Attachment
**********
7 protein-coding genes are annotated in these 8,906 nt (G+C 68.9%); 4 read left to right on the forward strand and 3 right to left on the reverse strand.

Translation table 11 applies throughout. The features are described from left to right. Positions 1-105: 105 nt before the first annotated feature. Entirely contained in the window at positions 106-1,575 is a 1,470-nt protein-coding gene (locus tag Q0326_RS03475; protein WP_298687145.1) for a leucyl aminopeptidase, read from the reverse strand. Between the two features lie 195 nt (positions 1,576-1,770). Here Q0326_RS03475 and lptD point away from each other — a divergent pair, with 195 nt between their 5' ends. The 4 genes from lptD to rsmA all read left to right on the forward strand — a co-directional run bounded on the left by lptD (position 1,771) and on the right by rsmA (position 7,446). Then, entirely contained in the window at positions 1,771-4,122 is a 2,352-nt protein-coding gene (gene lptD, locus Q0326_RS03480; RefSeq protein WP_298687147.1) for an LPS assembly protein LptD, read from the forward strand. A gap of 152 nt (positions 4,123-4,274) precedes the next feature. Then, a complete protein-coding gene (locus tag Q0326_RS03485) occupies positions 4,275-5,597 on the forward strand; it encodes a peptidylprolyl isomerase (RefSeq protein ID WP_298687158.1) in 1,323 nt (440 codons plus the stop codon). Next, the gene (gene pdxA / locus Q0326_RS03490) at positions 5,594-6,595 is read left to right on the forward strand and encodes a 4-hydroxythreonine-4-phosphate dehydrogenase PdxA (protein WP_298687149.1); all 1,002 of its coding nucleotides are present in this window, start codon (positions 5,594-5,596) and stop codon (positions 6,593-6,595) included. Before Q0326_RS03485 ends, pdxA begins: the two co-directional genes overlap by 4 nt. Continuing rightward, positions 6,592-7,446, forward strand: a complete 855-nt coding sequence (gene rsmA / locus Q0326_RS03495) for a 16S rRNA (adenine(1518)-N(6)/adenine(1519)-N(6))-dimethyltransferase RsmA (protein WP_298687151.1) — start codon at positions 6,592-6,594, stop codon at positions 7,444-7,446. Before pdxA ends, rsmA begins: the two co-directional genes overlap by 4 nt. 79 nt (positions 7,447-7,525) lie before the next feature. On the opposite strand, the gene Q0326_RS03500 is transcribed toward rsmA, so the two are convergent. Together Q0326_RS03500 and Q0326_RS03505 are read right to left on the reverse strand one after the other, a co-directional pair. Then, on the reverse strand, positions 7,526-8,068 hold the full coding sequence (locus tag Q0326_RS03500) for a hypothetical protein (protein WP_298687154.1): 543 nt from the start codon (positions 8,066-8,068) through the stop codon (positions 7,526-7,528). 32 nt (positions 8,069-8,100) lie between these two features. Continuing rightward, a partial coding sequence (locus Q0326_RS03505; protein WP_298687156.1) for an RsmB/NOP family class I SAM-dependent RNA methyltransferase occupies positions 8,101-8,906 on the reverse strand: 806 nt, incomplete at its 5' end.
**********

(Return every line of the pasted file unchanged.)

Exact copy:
7 protein-coding genes are annotated in these 8,906 nt (G+C 68.9%); 4 read left to right on the forward strand and 3 right to left on the reverse strand.

Translation table 11 applies throughout. The features are described from left to right. Positions 1-105: 105 nt before the first annotated feature. Entirely contained in the window at positions 106-1,575 is a 1,470-nt protein-coding gene (locus tag Q0326_RS03475; protein WP_298687145.1) for a leucyl aminopeptidase, read from the reverse strand. Between the two features lie 195 nt (positions 1,576-1,770). Here Q0326_RS03475 and lptD point away from each other — a divergent pair, with 195 nt between their 5' ends. The 4 genes from lptD to rsmA all read left to right on the forward strand — a co-directional run bounded on the left by lptD (position 1,771) and on the right by rsmA (position 7,446). Then, entirely contained in the window at positions 1,771-4,122 is a 2,352-nt protein-coding gene (gene lptD, locus Q0326_RS03480; RefSeq protein WP_298687147.1) for an LPS assembly protein LptD, read from the forward strand. A gap of 152 nt (positions 4,123-4,274) precedes the next feature. Then, a complete protein-coding gene (locus tag Q0326_RS03485) occupies positions 4,275-5,597 on the forward strand; it encodes a peptidylprolyl isomerase (RefSeq protein ID WP_298687158.1) in 1,323 nt (440 codons plus the stop codon). Next, the gene (gene pdxA / locus Q0326_RS03490) at positions 5,594-6,595 is read left to right on the forward strand and encodes a 4-hydroxythreonine-4-phosphate dehydrogenase PdxA (protein WP_298687149.1); all 1,002 of its coding nucleotides are present in this window, start codon (positions 5,594-5,596) and stop codon (positions 6,593-6,595) included. Before Q0326_RS03485 ends, pdxA begins: the two co-directional genes overlap by 4 nt. Continuing rightward, positions 6,592-7,446, forward strand: a complete 855-nt coding sequence (gene rsmA / locus Q0326_RS03495) for a 16S rRNA (adenine(1518)-N(6)/adenine(1519)-N(6))-dimethyltransferase RsmA (protein WP_298687151.1) — start codon at positions 6,592-6,594, stop codon at positions 7,444-7,446. Before pdxA ends, rsmA begins: the two co-directional genes overlap by 4 nt. 79 nt (positions 7,447-7,525) lie before the next feature. On the opposite strand, the gene Q0326_RS03500 is transcribed toward rsmA, so the two are convergent. Together Q0326_RS03500 and Q0326_RS03505 are read right to left on the reverse strand one after the other, a co-directional pair. Then, on the reverse strand, positions 7,526-8,068 hold the full coding sequence (locus tag Q0326_RS03500) for a hypothetical protein (protein WP_298687154.1): 543 nt from the start codon (positions 8,066-8,068) through the stop codon (positions 7,526-7,528). 32 nt (positions 8,069-8,100) lie between these two features. Continuing rightward, a partial coding sequence (locus Q0326_RS03505; protein WP_298687156.1) for an RsmB/NOP family class I SAM-dependent RNA methyltransferase occupies positions 8,101-8,906 on the reverse strand: 806 nt, incomplete at its 5' end.